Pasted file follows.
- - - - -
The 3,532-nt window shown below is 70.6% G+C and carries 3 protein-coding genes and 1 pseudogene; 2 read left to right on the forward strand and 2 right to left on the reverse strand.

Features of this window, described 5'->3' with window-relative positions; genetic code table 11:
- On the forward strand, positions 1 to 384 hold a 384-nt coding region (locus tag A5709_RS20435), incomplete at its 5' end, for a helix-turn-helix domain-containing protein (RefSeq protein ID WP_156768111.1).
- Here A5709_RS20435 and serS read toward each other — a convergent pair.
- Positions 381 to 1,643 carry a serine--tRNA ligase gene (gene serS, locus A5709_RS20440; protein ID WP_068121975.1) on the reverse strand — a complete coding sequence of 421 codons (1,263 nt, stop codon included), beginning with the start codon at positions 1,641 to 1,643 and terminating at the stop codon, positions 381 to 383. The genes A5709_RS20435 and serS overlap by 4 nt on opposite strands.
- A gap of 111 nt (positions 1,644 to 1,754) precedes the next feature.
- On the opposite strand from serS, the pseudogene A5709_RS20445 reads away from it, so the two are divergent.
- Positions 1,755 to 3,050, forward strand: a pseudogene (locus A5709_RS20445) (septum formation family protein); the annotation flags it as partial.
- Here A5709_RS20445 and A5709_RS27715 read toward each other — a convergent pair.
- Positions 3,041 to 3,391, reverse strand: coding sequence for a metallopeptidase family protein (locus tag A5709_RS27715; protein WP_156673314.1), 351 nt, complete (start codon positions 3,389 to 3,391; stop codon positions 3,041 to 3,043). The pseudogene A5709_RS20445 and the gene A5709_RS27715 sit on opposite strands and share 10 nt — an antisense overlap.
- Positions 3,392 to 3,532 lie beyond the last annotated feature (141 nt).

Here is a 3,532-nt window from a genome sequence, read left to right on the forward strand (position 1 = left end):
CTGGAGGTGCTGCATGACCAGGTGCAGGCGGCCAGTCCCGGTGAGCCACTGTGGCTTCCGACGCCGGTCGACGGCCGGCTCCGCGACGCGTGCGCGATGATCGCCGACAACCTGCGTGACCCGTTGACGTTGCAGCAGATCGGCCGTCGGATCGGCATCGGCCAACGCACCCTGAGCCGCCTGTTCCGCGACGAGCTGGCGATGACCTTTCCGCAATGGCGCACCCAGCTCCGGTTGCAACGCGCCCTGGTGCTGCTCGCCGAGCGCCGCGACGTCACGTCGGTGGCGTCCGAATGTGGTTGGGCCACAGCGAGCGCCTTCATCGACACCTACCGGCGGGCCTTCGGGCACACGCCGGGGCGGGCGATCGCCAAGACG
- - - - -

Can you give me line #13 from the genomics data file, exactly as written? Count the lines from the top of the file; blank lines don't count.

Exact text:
CTGGAGGTGCTGCATGACCAGGTGCAGGCGGCCAGTCCCGGTGAGCCACTGTGGCTTCCGACGCCGGTCGACGGCCGGCTCCGCGACGCGTGCGCGATGATCGCCGACAACCTGCGTGACCCGTTGACGTTGCAGCAGATCGGCCGTCGGATCGGCATCGGCCAACGCACCCTGAGCCGCCTGTTCCGCGACGAGCTGGCGATGACCTTTCCGCAATGGCGCACCCAGCTCCGGTTGCAACGCGCCCTGGTGCTGCTCGCCGAGCGCCGCGACGTCACGTCGGTGGCGTCCGAATGTGGTTGGGCCACAGCGAGCGCCTTCATCGACACCTACCGGCGGGCCTTCGGGCACACGCCGGGGCGGGCGATCGCCAAGACG